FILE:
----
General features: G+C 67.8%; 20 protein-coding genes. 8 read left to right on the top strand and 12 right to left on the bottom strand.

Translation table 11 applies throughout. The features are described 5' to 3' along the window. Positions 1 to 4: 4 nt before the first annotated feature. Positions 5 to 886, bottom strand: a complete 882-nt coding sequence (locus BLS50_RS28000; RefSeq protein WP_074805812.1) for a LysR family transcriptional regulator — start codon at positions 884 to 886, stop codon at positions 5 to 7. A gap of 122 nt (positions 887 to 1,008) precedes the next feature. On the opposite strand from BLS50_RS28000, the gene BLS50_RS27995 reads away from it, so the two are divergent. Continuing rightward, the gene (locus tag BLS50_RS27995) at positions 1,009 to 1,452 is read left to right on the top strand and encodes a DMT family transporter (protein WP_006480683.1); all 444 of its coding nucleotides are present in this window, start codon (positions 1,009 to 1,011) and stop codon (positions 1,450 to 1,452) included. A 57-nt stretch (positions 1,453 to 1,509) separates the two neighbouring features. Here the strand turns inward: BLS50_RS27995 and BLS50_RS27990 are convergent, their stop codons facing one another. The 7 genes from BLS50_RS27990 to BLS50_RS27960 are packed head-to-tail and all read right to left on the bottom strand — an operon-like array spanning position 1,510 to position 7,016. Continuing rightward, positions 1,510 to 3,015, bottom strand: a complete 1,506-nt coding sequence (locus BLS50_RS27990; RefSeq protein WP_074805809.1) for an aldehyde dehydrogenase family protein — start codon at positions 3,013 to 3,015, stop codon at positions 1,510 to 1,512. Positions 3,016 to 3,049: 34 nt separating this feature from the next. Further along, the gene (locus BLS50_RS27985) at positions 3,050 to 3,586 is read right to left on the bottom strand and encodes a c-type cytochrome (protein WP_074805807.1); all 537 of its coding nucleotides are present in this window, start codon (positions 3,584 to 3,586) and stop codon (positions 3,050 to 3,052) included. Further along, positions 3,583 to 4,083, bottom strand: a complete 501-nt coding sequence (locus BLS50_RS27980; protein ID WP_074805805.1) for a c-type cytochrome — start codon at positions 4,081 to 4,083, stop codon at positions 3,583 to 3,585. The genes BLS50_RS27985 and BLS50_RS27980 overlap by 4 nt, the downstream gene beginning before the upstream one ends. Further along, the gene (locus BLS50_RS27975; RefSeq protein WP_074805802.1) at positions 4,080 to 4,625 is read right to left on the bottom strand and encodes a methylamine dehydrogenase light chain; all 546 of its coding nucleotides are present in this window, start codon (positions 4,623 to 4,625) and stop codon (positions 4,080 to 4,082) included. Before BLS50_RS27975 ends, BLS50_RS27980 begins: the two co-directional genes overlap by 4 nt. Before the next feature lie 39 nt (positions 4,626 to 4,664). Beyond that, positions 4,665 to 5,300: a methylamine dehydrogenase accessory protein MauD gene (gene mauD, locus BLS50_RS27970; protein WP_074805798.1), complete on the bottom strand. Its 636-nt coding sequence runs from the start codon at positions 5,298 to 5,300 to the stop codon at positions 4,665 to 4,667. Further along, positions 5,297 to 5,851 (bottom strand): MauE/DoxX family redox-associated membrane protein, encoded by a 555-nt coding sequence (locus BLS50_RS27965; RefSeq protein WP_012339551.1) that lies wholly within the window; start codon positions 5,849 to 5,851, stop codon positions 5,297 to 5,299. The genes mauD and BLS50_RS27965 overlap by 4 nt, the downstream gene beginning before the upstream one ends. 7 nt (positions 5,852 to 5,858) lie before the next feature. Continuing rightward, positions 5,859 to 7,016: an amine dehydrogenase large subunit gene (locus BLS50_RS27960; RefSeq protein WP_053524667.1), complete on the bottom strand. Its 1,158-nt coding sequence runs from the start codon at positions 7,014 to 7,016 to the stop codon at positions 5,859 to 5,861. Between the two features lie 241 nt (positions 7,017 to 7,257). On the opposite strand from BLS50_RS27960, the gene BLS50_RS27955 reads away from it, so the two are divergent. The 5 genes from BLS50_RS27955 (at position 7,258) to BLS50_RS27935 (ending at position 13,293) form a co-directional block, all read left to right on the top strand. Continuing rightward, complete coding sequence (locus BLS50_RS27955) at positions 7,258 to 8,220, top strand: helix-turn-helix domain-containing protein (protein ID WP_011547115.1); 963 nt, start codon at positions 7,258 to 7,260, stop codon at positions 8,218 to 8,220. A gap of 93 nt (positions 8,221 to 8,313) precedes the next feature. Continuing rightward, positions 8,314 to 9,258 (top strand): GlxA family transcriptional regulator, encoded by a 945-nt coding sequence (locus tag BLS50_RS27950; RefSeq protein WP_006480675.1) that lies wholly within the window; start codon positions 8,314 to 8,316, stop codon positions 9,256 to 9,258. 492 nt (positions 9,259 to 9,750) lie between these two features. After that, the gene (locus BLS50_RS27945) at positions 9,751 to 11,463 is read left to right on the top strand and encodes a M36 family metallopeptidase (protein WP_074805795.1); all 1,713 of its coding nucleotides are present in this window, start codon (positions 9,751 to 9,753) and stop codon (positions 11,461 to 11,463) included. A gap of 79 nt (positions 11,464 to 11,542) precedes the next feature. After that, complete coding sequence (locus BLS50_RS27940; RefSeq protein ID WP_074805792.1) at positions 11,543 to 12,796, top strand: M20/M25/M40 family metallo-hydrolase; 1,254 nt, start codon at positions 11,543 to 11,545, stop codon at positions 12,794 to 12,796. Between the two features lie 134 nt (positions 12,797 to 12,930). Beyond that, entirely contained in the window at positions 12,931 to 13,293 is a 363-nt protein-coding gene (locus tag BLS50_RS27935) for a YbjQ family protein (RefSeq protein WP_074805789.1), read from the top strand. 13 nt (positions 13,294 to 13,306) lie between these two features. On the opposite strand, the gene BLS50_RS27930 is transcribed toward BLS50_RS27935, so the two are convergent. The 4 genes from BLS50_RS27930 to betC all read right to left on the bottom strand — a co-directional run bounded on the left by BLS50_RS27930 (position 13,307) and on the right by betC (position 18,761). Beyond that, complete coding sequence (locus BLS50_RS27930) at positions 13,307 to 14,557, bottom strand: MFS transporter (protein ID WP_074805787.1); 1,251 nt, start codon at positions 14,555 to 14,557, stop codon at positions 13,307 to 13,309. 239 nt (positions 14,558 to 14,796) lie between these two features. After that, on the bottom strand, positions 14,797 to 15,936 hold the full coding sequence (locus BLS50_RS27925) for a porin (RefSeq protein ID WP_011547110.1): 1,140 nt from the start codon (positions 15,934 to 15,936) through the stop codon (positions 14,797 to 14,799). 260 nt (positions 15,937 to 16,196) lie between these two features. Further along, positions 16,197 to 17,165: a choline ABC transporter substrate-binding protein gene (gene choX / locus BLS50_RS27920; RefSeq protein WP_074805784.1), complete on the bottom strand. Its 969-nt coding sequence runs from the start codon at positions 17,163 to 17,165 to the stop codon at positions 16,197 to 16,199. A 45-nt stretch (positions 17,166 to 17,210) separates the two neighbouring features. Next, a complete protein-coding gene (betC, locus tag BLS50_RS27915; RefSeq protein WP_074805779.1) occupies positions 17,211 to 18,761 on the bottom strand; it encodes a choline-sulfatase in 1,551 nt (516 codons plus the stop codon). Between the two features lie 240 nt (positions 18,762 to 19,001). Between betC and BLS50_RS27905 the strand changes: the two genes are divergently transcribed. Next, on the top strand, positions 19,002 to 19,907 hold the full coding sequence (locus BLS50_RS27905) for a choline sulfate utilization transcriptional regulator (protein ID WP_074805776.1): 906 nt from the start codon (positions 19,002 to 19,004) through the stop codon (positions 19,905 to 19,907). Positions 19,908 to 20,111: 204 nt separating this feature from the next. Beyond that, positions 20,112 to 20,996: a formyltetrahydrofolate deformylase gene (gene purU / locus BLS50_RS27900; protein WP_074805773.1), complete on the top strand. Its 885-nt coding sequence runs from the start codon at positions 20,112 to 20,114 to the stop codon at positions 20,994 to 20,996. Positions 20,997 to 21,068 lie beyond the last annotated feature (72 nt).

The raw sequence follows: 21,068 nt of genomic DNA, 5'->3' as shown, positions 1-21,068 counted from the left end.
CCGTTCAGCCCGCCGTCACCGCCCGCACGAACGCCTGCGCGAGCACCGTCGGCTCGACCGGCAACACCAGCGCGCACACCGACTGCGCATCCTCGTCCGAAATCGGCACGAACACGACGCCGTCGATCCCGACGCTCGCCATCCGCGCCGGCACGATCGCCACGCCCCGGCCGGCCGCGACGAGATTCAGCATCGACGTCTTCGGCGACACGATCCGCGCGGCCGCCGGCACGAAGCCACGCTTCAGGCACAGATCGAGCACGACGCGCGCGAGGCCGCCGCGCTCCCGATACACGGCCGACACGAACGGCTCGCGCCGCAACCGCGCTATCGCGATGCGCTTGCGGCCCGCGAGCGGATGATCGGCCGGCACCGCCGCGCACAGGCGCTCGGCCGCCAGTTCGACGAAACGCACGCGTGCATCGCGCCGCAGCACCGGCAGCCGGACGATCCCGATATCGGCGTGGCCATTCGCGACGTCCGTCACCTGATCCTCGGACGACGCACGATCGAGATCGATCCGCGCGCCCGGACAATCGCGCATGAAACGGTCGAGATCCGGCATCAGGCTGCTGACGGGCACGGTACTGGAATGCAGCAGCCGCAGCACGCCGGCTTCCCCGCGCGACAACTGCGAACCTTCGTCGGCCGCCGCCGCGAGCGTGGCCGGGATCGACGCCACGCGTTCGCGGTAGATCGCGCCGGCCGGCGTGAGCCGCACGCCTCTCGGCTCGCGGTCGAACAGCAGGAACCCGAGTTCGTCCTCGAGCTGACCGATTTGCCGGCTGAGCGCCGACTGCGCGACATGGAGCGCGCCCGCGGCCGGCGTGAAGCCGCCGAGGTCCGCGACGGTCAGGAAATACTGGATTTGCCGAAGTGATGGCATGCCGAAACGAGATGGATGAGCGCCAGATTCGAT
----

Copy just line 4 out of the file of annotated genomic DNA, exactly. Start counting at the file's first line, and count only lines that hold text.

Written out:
CCGTTCAGCCCGCCGTCACCGCCCGCACGAACGCCTGCGCGAGCACCGTCGGCTCGACCGGCAACACCAGCGCGCACACCGACTGCGCATCCTCGTCCGAAATCGGCACGAACACGACGCCGTCGATCCCGACGCTCGCCATCCGCGCCGGCACGATCGCCACGCCCCGGCCGGCCGCGACGAGATTCAGCATCGACGTCTTCGGCGACACGATCCGCGCGGCCGCCGGCACGAAGCCACGCTTCAGGCACAGATCGAGCACGACGCGCGCGAGGCCGCCGCGCTCCCGATACACGGCCGACACGAACGGCTCGCGCCGCAACCGCGCTATCGCGATGCGCTTGCGGCCCGCGAGCGGATGATCGGCCGGCACCGCCGCGCACAGGCGCTCGGCCGCCAGTTCGACGAAACGCACGCGTGCATCGCGCCGCAGCACCGGCAGCCGGACGATCCCGATATCGGCGTGGCCATTCGCGACGTCCGTCACCTGATCCTCGGACGACGCACGATCGAGATCGATCCGCGCGCCCGGACAATCGCGCATGAAACGGTCGAGATCCGGCATCAGGCTGCTGACGGGCACGGTACTGGAATGCAGCAGCCGCAGCACGCCGGCTTCCCCGCGCGACAACTGCGAACCTTCGTCGGCCGCCGCCGCGAGCGTGGCCGGGATCGACGCCACGCGTTCGCGGTAGATCGCGCCGGCCGGCGTGAGCCGCACGCCTCTCGGCTCGCGGTCGAACAGCAGGAACCCGAGTTCGTCCTCGAGCTGACCGATTTGCCGGCTGAGCGCCGACTGCGCGACATGGAGCGCGCCCGCGGCCGGCGTGAAGCCGCCGAGGTCCGCGACGGTCAGGAAATACTGGATTTGCCGAAGTGATGGCATGCCGAAACGAGATGGATGAGCGCCAGATTCGAT